Design

Life cycle thinking

Life cycle thinking means accounting for economic, environmental and social impacts across all stages of a product or process life cycle. This perspective informs the design team of the product’s life cycle impacts across a range of sustainability issues (i.e. greenhouse gas emissions, jobs created, daily average life years, etc.).

It’s not always easy for companies to decide which design alternatives are better. So, it’s up to the company to compare life cycle impacts of a product or process to their mission and goals.

Life cycle thinking is based on and requires using some form of Life Cycle Assessment (LCA), such as:

  • Environmental LCA
  • Social LCA
  • Life cycle cost analysis or total cost of ownership
  • Streamlined LCA

The typical life cycle stages companies consider when evaluating the impacts of a product or service are listed below. The number of stages to include in your life cycle thinking depends on the product or process. Transportation between all stages should be included as well:

  1. Raw material extraction
  2. Material processing
  3. Manufacturing
  4. Use
  5. End-of-Life

Resources

Life Cycle Initiative, UN Environment & SETAC

Example

Solvay: Sustainable Portfolio Management

Situation

  • The case for drastically reducing the consumption of non-renewable resources is well established. Restorative and regenerative economy by design is becoming the norm: use less, use longer, use smarter.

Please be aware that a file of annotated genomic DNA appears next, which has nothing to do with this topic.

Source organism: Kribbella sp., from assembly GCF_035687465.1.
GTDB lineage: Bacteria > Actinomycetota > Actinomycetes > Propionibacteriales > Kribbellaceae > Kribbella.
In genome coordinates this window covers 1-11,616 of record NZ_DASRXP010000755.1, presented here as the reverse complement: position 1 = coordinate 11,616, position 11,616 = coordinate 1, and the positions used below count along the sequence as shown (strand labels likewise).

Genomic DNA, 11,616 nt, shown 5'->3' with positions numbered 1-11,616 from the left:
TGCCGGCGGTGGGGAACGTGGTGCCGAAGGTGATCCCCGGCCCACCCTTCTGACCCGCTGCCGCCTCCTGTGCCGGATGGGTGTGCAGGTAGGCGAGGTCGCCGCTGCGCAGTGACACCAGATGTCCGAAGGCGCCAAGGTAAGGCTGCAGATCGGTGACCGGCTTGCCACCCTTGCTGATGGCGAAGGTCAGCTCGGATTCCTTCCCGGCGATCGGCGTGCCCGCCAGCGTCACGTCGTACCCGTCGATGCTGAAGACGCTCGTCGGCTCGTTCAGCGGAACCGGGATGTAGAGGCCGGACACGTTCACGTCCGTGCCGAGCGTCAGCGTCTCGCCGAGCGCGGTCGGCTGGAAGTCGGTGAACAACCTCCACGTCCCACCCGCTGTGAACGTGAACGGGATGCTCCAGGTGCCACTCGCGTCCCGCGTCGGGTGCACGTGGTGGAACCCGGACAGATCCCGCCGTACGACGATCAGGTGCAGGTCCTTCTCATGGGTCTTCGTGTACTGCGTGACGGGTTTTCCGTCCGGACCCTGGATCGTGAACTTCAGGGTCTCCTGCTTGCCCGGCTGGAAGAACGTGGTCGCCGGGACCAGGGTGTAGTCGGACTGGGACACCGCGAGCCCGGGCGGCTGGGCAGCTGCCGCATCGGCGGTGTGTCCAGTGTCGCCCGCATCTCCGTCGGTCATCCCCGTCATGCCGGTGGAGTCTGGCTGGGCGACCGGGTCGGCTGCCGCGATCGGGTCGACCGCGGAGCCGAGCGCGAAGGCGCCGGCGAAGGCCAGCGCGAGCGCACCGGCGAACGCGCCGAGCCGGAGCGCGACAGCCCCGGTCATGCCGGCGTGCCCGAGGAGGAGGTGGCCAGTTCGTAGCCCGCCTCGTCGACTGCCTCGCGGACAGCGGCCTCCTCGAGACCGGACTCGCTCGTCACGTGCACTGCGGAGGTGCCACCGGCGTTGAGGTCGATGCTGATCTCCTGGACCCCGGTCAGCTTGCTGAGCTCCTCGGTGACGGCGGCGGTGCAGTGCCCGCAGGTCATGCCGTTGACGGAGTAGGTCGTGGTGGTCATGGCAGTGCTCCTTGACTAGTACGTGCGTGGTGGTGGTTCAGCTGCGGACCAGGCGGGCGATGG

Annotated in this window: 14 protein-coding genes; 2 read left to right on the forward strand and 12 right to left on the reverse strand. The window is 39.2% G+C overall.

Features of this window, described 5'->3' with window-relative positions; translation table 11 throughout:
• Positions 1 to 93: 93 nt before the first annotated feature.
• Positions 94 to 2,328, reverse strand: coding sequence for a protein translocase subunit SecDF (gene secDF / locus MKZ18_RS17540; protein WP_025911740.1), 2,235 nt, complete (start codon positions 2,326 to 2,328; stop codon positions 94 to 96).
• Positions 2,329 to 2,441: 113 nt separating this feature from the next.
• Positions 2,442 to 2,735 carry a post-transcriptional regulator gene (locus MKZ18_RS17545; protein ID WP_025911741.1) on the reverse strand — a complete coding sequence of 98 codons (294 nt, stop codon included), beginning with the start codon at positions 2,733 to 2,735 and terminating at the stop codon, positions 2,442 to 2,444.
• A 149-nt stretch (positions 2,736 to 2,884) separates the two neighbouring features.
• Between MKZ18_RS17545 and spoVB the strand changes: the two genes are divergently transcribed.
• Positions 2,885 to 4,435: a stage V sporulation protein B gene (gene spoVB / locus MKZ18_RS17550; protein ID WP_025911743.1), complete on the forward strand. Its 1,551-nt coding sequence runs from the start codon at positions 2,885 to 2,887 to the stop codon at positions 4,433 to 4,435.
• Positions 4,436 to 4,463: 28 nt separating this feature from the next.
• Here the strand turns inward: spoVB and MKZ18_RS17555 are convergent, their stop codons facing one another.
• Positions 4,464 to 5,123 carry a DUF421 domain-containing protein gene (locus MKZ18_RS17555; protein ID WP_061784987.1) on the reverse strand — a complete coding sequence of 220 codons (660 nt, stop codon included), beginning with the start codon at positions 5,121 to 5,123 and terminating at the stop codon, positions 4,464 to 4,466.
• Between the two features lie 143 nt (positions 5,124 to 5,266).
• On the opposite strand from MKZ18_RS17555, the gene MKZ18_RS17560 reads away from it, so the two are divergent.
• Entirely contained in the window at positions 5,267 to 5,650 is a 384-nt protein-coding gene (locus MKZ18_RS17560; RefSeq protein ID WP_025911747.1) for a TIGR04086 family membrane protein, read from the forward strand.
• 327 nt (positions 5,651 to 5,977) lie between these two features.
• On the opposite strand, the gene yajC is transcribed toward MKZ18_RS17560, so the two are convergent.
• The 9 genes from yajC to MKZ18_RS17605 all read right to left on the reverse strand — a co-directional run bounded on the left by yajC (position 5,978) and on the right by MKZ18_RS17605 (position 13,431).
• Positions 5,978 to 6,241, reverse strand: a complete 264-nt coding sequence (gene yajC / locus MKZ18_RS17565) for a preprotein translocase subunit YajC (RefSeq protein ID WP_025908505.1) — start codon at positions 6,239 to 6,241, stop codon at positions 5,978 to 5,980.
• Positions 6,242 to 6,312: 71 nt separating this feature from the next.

• The chemicals industry mainly serves upstream value chains and through anticipation and innovation, chemistry holds the sustainable solutions for the future.

Challenge

  • Burden shifting from one sustainability issue to another.
  • Taking robust, longer term strategic decisions while integrating early sustainability driven trends from the market.

Solution

  • Solvay builds on its proprietary Sustainable Portfolio Management (SPM) tool to steer its product portfolio to meet social and environmental unmet needs in value chains, including circular economy loops.
  • The tool is used to review and upgrade the portfolio of activities, investment choices and priorities for the research and innovation program to achieve higher social and environmental standards.
  • SPM maps sustainability concerns and opportunities in the marketplace along the entire value chain (cradle-to-grave).

Key benefits

  • The application of the SPM tool is workable in the timeframe of decision making process
  • Portfolio management decisions and differentiation strategy.
  • Reduce product manufacturing footprint.
  • 100% Group revenue is future-proofed (risks have been systematically identified).
  • 30% Group revenue matches circular economy unmet needs (Renewables and Finite Materials).
  • Higher growth rate: SPM category Solutions (unmet needs to achieve higher social or environmental standards) shows an annual growth rate of +9%, year to year, compared to 3% for “usual” business.